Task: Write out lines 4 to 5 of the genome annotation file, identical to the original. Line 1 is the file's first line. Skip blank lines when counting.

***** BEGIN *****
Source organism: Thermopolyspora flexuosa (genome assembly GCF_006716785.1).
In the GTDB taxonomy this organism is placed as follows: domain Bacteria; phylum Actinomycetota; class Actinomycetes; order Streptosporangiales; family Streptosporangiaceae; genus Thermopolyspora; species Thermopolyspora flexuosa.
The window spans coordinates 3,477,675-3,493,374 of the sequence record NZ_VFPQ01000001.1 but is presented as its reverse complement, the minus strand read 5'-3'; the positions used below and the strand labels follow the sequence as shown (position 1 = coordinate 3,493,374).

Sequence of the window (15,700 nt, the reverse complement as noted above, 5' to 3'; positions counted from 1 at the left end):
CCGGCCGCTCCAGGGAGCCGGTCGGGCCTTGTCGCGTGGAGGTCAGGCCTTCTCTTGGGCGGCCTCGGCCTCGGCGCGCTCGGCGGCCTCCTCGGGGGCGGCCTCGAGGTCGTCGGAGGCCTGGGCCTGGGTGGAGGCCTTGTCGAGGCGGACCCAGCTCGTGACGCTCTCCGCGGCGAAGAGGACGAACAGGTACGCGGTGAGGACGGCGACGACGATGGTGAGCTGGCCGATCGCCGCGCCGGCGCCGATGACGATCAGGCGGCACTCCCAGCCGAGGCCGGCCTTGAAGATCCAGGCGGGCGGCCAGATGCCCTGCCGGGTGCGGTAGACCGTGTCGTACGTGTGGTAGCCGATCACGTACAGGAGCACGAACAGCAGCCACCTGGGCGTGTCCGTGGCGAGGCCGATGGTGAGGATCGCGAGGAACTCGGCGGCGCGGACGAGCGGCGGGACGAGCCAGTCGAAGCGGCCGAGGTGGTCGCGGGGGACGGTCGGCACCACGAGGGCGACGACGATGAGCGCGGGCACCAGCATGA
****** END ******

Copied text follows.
Sequence of the window (15,700 nt, the reverse complement as noted above, 5' to 3'; positions counted from 1 at the left end):
CCGGCCGCTCCAGGGAGCCGGTCGGGCCTTGTCGCGTGGAGGTCAGGCCTTCTCTTGGGCGGCCTCGGCCTCGGCGCGCTCGGCGGCCTCCTCGGGGGCGGCCTCGAGGTCGTCGGAGGCCTGGGCCTGGGTGGAGGCCTTGTCGAGGCGGACCCAGCTCGTGACGCTCTCCGCGGCGAAGAGGACGAACAGGTACGCGGTGAGGACGGCGACGACGATGGTGAGCTGGCCGATCGCCGCGCCGGCGCCGATGACGATCAGGCGGCACTCCCAGCCGAGGCCGGCCTTGAAGATCCAGGCGGGCGGCCAGATGCCCTGCCGGGTGCGGTAGACCGTGTCGTACGTGTGGTAGCCGATCACGTACAGGAGCACGAACAGCAGCCACCTGGGCGTGTCCGTGGCGAGGCCGATGGTGAGGATCGCGAGGAACTCGGCGGCGCGGACGAGCGGCGGGACGAGCCAGTCGAAGCGGCCGAGGTGGTCGCGGGGGACGGTCGGCACCACGAGGGCGACGACGATGAGCGCGGGCACCAGCATGA